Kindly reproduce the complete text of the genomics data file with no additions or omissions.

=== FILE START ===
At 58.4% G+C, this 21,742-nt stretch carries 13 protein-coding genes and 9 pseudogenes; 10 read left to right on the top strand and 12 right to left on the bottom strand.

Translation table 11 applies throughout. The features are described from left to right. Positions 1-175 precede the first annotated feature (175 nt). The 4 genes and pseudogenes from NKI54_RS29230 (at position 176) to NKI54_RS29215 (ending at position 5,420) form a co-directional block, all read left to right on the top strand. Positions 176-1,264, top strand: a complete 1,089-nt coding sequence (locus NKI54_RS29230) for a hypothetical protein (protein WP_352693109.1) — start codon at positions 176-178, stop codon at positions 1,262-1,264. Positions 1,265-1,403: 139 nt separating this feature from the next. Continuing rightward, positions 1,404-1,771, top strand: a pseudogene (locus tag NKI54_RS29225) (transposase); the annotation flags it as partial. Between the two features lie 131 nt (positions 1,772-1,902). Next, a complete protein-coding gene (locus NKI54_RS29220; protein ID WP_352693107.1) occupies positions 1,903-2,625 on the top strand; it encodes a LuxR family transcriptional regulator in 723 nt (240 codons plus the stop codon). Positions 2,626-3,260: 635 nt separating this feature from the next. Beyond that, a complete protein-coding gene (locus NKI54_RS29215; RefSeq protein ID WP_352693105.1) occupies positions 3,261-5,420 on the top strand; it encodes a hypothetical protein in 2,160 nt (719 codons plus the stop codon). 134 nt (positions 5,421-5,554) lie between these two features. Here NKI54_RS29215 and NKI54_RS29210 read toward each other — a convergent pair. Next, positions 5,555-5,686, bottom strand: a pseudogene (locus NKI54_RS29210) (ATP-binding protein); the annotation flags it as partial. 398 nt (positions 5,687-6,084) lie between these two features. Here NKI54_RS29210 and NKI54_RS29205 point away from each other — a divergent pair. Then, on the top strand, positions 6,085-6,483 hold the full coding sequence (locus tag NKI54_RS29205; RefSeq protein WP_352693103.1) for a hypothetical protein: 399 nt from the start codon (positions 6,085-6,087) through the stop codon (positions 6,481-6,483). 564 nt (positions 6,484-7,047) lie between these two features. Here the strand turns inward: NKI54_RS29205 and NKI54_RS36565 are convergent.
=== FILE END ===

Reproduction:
At 58.4% G+C, this 21,742-nt stretch carries 13 protein-coding genes and 9 pseudogenes; 10 read left to right on the top strand and 12 right to left on the bottom strand.

Translation table 11 applies throughout. The features are described from left to right. Positions 1-175 precede the first annotated feature (175 nt). The 4 genes and pseudogenes from NKI54_RS29230 (at position 176) to NKI54_RS29215 (ending at position 5,420) form a co-directional block, all read left to right on the top strand. Positions 176-1,264, top strand: a complete 1,089-nt coding sequence (locus NKI54_RS29230) for a hypothetical protein (protein WP_352693109.1) — start codon at positions 176-178, stop codon at positions 1,262-1,264. Positions 1,265-1,403: 139 nt separating this feature from the next. Continuing rightward, positions 1,404-1,771, top strand: a pseudogene (locus tag NKI54_RS29225) (transposase); the annotation flags it as partial. Between the two features lie 131 nt (positions 1,772-1,902). Next, a complete protein-coding gene (locus NKI54_RS29220; protein ID WP_352693107.1) occupies positions 1,903-2,625 on the top strand; it encodes a LuxR family transcriptional regulator in 723 nt (240 codons plus the stop codon). Positions 2,626-3,260: 635 nt separating this feature from the next. Beyond that, a complete protein-coding gene (locus NKI54_RS29215; RefSeq protein ID WP_352693105.1) occupies positions 3,261-5,420 on the top strand; it encodes a hypothetical protein in 2,160 nt (719 codons plus the stop codon). 134 nt (positions 5,421-5,554) lie between these two features. Here NKI54_RS29215 and NKI54_RS29210 read toward each other — a convergent pair. Next, positions 5,555-5,686, bottom strand: a pseudogene (locus NKI54_RS29210) (ATP-binding protein); the annotation flags it as partial. 398 nt (positions 5,687-6,084) lie between these two features. Here NKI54_RS29210 and NKI54_RS29205 point away from each other — a divergent pair. Then, on the top strand, positions 6,085-6,483 hold the full coding sequence (locus tag NKI54_RS29205; RefSeq protein WP_352693103.1) for a hypothetical protein: 399 nt from the start codon (positions 6,085-6,087) through the stop codon (positions 6,481-6,483). 564 nt (positions 6,484-7,047) lie between these two features. Here the strand turns inward: NKI54_RS29205 and NKI54_RS36565 are convergent.